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Volcanoes: The Cradle of Life

Volcanoes: The Cradle of Life

Above: An artist's depiction of Archean eon Earth, with a pool full of cyanobacteria stromatolites!

Volcanoes are gigantic furnaces of fire and lava, hailed in human mythologies as dangerous and awe-inspiring places. However, a new study shows that volcanoes may have another role: a cradle of life.

Billions of years ago, in the Archean eon, life was struggling to survive on Earth. The surface was hot and methane clouded the world without breathable oxygen. It was not just the matter of a dangerous environment though. In order to survive and evolve, bacteria would have required RNA, a single stranded molecule that holds genetic information. Though RNA is less complicated than DNA, it's still not something that's easily made. A single RNA strand contains hundreds of letters, which all need to be placed just right to allow the process of evolution. Scientists have been confused as to what could have helped early life get this process correct, but a joint project between geologists and microbiologists have found a possible answer.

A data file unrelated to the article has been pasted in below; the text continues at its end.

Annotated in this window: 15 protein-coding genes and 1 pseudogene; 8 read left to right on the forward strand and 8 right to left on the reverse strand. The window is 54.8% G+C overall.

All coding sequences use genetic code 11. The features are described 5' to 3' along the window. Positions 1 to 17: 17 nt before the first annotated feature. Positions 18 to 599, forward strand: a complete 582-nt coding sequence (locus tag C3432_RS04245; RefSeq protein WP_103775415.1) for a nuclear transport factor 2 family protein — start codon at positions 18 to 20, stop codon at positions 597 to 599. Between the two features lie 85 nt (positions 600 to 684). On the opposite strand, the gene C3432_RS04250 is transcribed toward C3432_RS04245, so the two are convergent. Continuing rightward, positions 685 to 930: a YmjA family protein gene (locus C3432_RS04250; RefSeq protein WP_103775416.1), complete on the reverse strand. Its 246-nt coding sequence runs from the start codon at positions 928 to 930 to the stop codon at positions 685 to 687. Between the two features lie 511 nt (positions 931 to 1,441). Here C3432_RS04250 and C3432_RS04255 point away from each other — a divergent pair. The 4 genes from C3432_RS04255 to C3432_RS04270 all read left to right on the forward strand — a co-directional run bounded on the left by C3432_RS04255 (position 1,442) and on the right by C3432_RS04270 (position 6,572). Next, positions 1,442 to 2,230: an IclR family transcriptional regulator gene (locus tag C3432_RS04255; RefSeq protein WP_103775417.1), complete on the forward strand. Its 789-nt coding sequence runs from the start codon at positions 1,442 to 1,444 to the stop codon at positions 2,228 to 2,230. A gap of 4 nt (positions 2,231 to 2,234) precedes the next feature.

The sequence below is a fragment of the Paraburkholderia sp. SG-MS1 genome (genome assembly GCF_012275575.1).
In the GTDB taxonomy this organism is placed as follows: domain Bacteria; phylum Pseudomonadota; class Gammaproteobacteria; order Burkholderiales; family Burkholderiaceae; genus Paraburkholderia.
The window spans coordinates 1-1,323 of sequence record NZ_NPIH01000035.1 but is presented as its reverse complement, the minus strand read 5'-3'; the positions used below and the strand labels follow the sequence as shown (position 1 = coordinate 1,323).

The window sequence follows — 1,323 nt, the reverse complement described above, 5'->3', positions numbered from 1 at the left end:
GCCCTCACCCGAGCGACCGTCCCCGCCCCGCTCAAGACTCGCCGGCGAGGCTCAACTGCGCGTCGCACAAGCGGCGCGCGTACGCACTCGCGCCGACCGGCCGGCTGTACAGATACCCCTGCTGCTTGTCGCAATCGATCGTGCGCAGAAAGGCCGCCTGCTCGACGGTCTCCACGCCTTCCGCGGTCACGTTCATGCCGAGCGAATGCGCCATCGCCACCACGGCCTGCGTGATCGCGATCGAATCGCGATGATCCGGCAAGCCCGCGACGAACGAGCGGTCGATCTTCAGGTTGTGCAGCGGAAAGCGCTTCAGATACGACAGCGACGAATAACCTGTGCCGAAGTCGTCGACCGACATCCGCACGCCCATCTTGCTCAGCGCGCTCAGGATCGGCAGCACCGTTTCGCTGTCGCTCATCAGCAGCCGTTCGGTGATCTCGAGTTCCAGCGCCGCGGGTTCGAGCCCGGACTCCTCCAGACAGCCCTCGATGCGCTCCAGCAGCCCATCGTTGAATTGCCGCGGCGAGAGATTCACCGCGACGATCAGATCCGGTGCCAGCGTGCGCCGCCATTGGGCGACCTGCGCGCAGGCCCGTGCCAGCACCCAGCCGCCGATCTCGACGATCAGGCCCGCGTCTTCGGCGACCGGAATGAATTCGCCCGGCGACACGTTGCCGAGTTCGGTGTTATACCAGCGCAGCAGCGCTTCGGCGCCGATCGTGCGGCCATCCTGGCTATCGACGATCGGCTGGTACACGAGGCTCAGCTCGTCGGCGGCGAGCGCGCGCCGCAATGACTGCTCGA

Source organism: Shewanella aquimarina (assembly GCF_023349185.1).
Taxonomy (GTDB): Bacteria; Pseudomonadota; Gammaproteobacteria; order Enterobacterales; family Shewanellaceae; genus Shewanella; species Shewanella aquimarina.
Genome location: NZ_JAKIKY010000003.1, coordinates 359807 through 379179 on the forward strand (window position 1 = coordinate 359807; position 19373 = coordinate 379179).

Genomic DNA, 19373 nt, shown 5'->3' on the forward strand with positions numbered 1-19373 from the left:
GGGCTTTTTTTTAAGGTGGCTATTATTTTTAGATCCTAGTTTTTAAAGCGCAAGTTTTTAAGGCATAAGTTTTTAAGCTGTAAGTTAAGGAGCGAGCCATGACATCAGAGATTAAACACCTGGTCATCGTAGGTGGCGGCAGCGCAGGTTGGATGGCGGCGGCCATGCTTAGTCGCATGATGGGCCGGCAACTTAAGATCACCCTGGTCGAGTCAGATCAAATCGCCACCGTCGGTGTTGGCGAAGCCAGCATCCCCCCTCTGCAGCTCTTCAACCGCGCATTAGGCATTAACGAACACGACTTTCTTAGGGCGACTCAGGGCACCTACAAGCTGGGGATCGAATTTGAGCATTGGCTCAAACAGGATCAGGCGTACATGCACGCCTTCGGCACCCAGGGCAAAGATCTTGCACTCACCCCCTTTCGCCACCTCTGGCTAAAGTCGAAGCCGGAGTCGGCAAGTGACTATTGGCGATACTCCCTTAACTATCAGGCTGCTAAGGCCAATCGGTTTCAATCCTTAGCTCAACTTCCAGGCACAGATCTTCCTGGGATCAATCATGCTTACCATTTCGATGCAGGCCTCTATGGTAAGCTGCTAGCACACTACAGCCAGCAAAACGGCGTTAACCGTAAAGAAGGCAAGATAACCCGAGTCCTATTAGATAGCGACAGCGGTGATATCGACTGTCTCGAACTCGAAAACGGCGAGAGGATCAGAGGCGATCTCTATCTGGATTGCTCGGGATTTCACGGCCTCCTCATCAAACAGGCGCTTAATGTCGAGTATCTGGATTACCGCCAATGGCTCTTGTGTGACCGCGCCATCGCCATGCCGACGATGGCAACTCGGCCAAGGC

Earth was covered with volcanoes at this time and basaltic glass made from magma flows was a plentiful resource. Scientists used samples of such glass and mixed a powdered version with the chemicals needed to make RNA. Without the glass, no RNA was found but when it was added they discovered hundred letter long strands. The only thing they needed was a little help from a volcano.

There are still many questions to be answered about the development of early life. How did the compounds to make RNA first form and how did bacteria ensure the strands were made into long chains instead of a jumbled mess of genetics? However, now that we have a better understanding of this part of the process, we can begin to work backward to learn even more about life on planet Earth.

Check out more on the study here and if you're interested in learning about the earliest life on planet Earth, see our specimen from the North Pole Dome Stromatolites here!

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